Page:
This movie is so sweet in its examination of family loyalty and so honest in its examination of long-failed relationships in denial that I feel it is easily one of the most satisfying video rentals I've ever experienced. There's enough comedy throughout to provide laughs (especially any and all jokes at the expense of Liev Schreiber's pretentious novelist) and the realistic sisterly affection shared by Parker Posey and Hope Davis is genuinely touching.
Also provides a subtle examination of the Long Islander's relationship to Manhattan - the latter acting as an unfamiliar, answerless maze through which the family has to pass in order to find the truth.
Simple plot, witty dialogue, and tremendous actors make this movie a pleasure. Campbell Scott is the most underrated actor of our generation. His bit part in Daytrippers makes the movie worth seeing. Schreiber is great, as well. The Malone sisters are tolerable, but the humor begins and ends with their incessantly controlling mother.
Underrated and underseen. Daytrippers is like a younger Woody Allen, mixing comedy with angst. Fresh and funny, real and absurd, empathetic. Terrific first movie as writer/ director.
As an avid Parker Posey fan, I rented this little number to see one of her
indie accomplishments--what I got was very interesting.
Eliza (Hope Davis) packs up her family to question her husband (Stanley Tucci) about a mysterious love note found in their bedroom. Including her wild sister (Parker Posey), her enlightened boyfriend (Liev Schreiber) and her annoying overbearing mother (Anne Meara), Eliza encounters doubts about her husband and her family also realizes the importances of their own relationships. Lots of surprises! Great performances! Great low budget film. Parker Rocks!
Daytrippers is a progressive drama about a family that takes an adventure
into New York City after Eliza (Hope Davis) discovers a love letter that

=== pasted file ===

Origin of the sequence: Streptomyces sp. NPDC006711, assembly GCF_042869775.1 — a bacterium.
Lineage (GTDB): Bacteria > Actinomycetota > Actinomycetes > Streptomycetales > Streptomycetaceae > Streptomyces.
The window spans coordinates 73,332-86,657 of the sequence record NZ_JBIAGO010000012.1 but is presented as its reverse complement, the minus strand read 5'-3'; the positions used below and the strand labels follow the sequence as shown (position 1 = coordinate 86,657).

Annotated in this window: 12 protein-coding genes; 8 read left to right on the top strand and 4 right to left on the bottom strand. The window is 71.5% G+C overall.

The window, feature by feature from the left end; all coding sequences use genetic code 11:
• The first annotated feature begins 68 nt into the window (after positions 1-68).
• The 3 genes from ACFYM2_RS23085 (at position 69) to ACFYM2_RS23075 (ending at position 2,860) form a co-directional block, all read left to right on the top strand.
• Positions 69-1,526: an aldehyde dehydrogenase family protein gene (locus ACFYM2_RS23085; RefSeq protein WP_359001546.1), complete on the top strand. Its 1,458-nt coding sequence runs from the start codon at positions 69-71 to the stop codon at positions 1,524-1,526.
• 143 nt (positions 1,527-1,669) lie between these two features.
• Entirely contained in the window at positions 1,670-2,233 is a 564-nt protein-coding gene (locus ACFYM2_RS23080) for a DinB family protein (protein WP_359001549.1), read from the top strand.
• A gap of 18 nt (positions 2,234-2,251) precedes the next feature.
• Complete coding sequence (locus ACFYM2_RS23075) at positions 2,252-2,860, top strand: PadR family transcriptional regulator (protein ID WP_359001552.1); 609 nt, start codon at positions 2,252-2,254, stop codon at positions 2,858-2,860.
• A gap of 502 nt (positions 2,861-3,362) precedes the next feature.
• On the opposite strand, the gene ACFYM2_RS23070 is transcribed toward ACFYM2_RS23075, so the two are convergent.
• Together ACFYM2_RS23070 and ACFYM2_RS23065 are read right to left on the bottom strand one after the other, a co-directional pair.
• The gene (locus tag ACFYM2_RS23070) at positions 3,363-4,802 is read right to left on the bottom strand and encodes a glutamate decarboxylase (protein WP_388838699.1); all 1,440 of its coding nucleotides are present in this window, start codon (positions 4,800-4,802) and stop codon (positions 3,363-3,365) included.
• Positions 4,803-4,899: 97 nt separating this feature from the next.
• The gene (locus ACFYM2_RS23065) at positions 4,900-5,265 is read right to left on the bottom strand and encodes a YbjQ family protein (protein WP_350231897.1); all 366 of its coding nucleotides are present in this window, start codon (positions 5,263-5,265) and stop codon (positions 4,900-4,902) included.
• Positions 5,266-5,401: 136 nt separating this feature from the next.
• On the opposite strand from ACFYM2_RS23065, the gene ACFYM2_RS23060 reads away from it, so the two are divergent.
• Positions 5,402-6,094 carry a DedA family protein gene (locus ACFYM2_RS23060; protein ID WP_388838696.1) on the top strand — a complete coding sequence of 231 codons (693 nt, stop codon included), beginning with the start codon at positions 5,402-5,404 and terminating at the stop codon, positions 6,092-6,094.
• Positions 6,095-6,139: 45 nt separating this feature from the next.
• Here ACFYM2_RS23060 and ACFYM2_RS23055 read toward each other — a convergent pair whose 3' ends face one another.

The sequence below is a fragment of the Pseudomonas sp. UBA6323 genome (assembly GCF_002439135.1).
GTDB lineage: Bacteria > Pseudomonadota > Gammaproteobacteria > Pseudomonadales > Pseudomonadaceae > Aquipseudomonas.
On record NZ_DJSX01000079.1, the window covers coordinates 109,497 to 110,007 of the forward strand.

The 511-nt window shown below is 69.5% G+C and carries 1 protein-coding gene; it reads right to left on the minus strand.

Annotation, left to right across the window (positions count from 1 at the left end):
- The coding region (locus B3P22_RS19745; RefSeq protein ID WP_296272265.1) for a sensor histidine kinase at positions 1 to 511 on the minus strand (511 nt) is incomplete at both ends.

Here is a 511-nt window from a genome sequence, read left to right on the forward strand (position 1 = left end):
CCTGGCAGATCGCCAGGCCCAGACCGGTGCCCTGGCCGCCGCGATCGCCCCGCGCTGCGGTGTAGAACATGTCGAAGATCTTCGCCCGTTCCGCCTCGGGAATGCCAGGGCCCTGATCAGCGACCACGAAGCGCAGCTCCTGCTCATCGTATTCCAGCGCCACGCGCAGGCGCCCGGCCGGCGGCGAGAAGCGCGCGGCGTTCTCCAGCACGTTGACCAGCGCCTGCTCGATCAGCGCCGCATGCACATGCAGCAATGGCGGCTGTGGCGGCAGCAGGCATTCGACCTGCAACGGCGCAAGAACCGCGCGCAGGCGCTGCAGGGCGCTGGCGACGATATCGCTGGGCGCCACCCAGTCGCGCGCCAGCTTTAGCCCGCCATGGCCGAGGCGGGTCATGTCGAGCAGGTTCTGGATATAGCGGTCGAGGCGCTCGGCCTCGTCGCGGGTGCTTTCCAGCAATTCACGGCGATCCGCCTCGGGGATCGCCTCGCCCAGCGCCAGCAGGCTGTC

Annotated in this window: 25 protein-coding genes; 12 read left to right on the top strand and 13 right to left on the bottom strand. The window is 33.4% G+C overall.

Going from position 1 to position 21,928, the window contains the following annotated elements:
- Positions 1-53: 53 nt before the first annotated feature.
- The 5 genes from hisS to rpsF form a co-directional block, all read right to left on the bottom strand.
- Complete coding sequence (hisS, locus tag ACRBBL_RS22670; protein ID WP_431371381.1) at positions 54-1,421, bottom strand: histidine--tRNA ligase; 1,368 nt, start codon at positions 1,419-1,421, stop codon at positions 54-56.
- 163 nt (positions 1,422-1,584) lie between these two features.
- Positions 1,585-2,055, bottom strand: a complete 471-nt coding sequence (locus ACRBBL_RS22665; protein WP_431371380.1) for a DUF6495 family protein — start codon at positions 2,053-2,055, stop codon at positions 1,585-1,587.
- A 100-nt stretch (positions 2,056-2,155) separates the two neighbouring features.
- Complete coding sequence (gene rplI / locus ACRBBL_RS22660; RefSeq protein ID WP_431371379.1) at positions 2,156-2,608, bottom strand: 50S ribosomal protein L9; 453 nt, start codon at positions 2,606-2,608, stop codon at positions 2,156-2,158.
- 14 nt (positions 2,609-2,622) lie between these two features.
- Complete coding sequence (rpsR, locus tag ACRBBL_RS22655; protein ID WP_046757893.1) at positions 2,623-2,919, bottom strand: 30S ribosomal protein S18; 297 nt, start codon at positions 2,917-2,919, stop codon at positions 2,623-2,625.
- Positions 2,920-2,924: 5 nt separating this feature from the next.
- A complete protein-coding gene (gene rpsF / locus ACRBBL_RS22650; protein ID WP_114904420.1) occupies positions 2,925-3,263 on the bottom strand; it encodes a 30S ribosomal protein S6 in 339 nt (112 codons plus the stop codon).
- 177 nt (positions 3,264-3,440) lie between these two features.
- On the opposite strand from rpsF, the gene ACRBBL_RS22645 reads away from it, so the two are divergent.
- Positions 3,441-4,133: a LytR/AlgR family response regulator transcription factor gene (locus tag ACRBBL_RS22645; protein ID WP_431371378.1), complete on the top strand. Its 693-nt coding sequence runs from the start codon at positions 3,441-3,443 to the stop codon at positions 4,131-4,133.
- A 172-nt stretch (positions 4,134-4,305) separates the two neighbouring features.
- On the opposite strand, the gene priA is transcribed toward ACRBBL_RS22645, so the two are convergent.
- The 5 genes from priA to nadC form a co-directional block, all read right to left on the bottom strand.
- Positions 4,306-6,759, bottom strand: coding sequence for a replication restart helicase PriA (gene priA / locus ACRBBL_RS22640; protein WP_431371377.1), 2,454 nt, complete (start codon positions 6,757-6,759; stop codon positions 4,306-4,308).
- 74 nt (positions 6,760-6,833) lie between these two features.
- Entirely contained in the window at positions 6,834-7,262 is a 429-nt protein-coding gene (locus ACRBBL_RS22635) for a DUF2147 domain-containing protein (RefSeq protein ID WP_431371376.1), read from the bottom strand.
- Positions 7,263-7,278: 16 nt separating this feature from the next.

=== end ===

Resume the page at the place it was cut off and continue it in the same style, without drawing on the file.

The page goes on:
uncover an affair between her husband and somebody named Sandy. Anne Meara
does a good job as the typical East Coast, controlling mother. The
indie-film queen Parker Posey plays Eliza's little sister whose boyfriend
Carl, played by Liev Schreiber, is an exaggeration of the young, snobbish,
know-it-all author. The family is hardly functional which makes this film
The key to Daytrippers is not the plot, which never fails to keep you watching, but the dialogue and the situations. Pay close attention to the characters that the family meets in the city. They all embody some kind of contradictions that make you think a little bit. Look for the scene where Marc Grapey begins describing his sexual exploits by condemning such practices.
If you are looking for a drama that provokes you, this is one of them. There are no happy endings and none of the issues raised are resolved. Fans of Parker Posey will especially enjoy her performance in this one.
Wonderful film about love and betrayal. Amazing cast that provides laughs in all of the right places. Anne Meara was incredible as the mother and Parker Posey was hilarious as usual. I was intrigued from the beginning to the end and highly recommend The Daytrippers.
... a believably bickering family, portrayed by skilled actors, w/some wonderful ham stuff by Anne Meara and Parker Posey, and more subtle stuff from Hope Davis and Liev Schreiber. The story had a distinctly voyeuristic feel, as if the screenwriter was exorcising some history and making it more entertaining, often hilarious (and interesting?) than a painful history he may have lived through. A cinema verite re-creation by world class skilled actors. As the family's lives unravel, driving around in a freezing cold NYC winter evening, there is a quiet lingering shot of the World Trade Center that is unintentionally haunting, and gives the film (made in 1996) an unintended resonance.
This is a hilarious film... beautifully-written, hysterically-acted, excellently directed. Rent it. See it. Liev Schrieber is great, and so is Parker Posey. Greg Mottola will be, one day, a great director. He's also a very funny writer, and was able to make a story that's both moving and funny.